Nguyen Minh Tan, deputy head of the state budget department under the Ministry of Finance, explained that the 2021 support package was smaller due to budgetary restraints and the actual conditions.

“Given the available resources, direct cash support measures are useful, but indirect support is also essential, even more important. Indirect support helps restore the economy, support enterprises to develop and expand production and business, thereby attracting workers to return to work for a stable and better income,” Tan explained.

He said the 2022 budget is expected to increase spending by about $435 million for pandemic prevention and control. The funds will be used for purchasing, researching, producing vaccines and developing medicines to fight COVID-19, reducing spending on treatment, and zoning and suppression activities.

Regarding social security, Tan added, the country’s management agencies will adjust social security policies for social protection beneficiaries by increasing the support budget by around $215-260 million. Support policies for people with meritorious services will also be added.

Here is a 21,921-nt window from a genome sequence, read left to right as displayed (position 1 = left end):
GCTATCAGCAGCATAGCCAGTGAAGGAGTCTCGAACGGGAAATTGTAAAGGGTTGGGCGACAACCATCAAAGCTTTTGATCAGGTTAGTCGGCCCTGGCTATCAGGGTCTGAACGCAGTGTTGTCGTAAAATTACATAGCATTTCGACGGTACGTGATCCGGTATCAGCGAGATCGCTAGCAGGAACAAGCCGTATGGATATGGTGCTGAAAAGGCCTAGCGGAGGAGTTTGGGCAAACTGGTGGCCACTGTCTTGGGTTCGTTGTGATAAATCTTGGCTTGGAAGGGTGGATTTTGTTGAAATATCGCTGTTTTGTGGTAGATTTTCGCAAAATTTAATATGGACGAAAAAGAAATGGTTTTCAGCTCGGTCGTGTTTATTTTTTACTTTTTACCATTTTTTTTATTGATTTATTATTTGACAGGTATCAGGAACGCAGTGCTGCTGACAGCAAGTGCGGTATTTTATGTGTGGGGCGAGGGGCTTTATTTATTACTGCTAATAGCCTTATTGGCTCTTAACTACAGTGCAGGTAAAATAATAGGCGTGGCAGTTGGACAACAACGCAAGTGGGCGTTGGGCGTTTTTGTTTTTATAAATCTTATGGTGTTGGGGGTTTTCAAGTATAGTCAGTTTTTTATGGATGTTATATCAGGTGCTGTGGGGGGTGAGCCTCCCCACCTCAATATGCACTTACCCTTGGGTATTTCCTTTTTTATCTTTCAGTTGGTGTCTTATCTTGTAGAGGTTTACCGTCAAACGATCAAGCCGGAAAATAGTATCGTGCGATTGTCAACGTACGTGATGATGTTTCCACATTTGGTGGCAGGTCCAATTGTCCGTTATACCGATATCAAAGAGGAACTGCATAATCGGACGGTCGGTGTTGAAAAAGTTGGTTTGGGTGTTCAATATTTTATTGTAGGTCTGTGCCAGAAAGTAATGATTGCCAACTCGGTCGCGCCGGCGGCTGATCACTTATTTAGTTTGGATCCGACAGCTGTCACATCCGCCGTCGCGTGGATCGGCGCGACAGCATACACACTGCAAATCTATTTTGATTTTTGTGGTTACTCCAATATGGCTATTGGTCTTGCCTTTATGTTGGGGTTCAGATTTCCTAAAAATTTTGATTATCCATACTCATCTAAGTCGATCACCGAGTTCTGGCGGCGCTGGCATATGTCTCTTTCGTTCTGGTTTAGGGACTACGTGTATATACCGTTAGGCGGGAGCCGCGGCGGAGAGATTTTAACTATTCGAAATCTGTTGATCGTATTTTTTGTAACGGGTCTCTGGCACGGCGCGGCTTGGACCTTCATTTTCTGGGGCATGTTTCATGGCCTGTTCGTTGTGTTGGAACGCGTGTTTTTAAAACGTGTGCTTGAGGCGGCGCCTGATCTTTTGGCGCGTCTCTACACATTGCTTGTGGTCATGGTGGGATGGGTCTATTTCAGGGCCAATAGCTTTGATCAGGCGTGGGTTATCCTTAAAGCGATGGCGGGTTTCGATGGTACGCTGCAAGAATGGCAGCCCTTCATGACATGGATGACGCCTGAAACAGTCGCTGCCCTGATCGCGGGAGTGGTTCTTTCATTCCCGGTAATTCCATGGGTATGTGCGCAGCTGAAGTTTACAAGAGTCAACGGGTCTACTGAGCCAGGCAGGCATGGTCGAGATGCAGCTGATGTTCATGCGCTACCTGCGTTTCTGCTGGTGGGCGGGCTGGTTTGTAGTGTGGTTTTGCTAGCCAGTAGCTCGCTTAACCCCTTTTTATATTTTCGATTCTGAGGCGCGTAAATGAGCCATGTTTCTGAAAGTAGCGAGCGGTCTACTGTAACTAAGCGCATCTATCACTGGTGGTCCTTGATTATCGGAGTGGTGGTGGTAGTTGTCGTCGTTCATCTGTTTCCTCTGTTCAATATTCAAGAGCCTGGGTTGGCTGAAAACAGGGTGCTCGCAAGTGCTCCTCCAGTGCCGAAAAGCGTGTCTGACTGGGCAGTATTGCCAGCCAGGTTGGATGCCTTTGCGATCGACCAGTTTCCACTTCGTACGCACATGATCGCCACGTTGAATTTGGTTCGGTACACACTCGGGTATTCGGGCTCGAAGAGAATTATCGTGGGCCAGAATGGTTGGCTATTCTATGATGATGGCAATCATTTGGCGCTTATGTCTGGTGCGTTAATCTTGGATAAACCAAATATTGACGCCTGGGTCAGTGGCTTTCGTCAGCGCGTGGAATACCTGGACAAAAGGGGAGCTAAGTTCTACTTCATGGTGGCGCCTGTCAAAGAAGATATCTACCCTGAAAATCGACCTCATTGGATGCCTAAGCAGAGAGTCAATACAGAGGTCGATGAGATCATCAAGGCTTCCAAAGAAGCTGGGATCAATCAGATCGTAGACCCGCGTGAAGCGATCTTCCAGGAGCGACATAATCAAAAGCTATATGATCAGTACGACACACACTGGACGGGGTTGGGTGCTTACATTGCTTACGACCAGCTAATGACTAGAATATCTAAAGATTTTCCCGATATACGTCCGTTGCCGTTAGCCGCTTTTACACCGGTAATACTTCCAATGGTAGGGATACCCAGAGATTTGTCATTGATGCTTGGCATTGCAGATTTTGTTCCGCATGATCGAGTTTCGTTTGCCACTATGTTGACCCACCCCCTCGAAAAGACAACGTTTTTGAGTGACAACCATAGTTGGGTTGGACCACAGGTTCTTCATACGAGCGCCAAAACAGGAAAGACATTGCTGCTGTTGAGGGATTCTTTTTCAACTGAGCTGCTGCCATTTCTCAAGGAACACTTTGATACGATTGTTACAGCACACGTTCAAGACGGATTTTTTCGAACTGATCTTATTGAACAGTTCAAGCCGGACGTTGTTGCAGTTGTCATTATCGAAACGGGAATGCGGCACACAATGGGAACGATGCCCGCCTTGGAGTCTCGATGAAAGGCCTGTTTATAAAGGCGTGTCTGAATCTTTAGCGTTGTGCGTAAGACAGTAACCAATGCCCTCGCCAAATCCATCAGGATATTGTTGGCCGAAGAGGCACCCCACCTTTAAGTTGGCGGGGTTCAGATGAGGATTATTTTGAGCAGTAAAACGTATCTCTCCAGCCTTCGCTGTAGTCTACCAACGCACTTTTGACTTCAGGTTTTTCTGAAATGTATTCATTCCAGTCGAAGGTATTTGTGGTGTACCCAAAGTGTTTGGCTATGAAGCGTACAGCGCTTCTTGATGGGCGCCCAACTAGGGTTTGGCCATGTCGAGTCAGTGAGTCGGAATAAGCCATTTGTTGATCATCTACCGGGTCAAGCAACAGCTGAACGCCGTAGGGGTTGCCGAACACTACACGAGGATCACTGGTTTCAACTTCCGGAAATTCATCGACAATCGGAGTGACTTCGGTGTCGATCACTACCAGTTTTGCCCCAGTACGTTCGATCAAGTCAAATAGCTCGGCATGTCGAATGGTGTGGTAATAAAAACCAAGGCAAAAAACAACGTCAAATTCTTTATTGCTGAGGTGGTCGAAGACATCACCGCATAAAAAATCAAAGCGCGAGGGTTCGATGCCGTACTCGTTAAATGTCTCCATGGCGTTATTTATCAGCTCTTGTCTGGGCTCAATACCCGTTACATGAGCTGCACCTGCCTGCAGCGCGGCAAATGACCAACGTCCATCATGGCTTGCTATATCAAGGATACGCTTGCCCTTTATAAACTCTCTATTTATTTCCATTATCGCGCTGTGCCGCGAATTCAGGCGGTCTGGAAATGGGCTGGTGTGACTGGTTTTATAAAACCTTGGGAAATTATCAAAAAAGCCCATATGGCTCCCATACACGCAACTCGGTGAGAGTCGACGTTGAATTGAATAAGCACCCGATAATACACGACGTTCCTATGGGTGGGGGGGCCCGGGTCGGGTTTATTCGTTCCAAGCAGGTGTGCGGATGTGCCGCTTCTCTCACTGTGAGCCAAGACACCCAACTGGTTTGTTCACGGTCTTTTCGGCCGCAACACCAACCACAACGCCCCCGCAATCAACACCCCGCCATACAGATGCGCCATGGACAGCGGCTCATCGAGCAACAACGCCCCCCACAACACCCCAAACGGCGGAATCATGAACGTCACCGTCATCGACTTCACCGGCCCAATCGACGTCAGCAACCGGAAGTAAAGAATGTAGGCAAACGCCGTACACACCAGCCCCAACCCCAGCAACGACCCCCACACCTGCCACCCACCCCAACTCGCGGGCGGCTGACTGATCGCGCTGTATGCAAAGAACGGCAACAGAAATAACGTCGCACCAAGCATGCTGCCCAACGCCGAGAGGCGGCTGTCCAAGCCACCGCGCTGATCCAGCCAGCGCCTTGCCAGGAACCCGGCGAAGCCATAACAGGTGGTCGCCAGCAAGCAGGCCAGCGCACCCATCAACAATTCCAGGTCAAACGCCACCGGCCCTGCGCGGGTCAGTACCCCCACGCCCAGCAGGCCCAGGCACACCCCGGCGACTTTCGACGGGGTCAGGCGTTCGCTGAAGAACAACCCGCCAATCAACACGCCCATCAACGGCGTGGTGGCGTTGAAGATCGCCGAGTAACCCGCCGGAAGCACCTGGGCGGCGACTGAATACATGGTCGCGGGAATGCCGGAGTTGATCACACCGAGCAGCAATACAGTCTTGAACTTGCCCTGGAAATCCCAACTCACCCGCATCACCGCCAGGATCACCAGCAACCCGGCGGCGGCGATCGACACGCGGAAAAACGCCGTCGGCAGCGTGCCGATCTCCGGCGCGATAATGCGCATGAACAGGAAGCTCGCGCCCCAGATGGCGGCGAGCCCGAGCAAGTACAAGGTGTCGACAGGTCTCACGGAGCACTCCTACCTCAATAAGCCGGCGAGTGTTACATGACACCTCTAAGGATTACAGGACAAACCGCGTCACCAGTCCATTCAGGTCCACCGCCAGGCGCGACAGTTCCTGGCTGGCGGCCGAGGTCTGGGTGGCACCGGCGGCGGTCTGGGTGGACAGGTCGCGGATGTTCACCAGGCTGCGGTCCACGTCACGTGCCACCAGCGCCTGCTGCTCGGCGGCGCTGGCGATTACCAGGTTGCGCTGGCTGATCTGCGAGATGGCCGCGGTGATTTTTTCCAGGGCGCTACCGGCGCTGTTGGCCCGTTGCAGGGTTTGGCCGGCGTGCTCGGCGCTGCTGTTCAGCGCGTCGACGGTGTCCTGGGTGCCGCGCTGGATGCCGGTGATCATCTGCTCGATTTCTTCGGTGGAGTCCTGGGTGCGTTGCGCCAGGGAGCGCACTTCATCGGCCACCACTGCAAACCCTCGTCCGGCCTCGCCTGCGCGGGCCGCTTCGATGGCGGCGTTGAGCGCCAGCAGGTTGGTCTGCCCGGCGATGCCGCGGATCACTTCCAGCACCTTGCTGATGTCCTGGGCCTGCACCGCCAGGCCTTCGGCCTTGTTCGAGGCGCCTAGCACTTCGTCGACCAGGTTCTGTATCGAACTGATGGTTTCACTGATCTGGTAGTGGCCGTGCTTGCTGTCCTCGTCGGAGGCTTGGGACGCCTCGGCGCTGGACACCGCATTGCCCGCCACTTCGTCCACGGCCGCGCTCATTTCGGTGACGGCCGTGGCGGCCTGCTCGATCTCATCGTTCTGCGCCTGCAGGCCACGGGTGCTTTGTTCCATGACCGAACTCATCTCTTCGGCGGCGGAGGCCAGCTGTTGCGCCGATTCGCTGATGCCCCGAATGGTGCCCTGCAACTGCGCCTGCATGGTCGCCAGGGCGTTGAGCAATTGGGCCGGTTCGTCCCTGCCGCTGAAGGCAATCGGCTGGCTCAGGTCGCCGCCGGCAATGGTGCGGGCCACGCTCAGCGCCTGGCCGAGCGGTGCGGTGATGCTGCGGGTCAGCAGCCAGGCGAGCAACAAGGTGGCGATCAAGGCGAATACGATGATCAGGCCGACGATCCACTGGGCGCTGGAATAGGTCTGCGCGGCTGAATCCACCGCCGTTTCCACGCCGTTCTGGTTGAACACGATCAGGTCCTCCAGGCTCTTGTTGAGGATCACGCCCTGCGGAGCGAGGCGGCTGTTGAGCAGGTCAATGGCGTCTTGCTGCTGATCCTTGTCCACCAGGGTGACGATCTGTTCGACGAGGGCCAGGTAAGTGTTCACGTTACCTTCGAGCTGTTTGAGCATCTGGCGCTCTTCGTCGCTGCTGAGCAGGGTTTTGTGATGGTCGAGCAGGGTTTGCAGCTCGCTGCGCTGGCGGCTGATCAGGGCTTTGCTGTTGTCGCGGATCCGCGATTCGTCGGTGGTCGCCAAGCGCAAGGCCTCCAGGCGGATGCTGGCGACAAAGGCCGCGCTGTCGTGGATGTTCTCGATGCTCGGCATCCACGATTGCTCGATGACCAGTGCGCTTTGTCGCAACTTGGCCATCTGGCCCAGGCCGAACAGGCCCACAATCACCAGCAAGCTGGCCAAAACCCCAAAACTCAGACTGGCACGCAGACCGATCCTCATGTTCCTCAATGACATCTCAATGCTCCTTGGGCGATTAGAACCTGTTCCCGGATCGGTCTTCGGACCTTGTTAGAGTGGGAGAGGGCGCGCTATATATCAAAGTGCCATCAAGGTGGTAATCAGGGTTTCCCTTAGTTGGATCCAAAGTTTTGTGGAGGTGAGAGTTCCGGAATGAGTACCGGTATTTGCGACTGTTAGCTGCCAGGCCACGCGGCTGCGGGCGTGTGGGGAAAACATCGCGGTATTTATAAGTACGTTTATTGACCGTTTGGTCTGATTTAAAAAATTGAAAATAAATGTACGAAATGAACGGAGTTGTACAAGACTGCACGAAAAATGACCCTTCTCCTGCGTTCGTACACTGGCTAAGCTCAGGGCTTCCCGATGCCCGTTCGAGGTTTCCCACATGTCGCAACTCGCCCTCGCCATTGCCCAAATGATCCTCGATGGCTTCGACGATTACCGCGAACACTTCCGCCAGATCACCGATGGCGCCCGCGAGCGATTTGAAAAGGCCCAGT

Part of these funds will be used to increase pensions for those who retired before 1995 and to adjust the poverty line as outlined by the government. “These policies will support people in difficulties in 2022,” Tan affirmed.

Hanoi supports over 4.8 million disadvantaged residents with social security

From the beginning of July to November 10, the Hanoi Department of Labour, Invalids, and Social Affairs supported 4.8 million people facing difficulties due to COVID-19 to access preferential loans with a total budget of $229 million.

Under Resolution No.68/NQ-CP, Hanoi has supported over 1.84 million employees and employers with a budget of $48.6 million.

Meanwhile, under Resolution No.116/NQ-CP dated September 24, Hanoi Social Security Office has paid out a total of $147 million to 1,386 employees.

The city has also supported over 291,500 people and business households with a budget of $13.1 million.

Along with the implementation of the above policies, the Vietnam Fatherland Front Committee of Hanoi has used $3.8 million from its COVID-19 support fund to assist over 175,000 disadvantaged people, including foreigners living, studying, and working in Hanoi. The number of people supported so far is just over 110,300.

By Thai An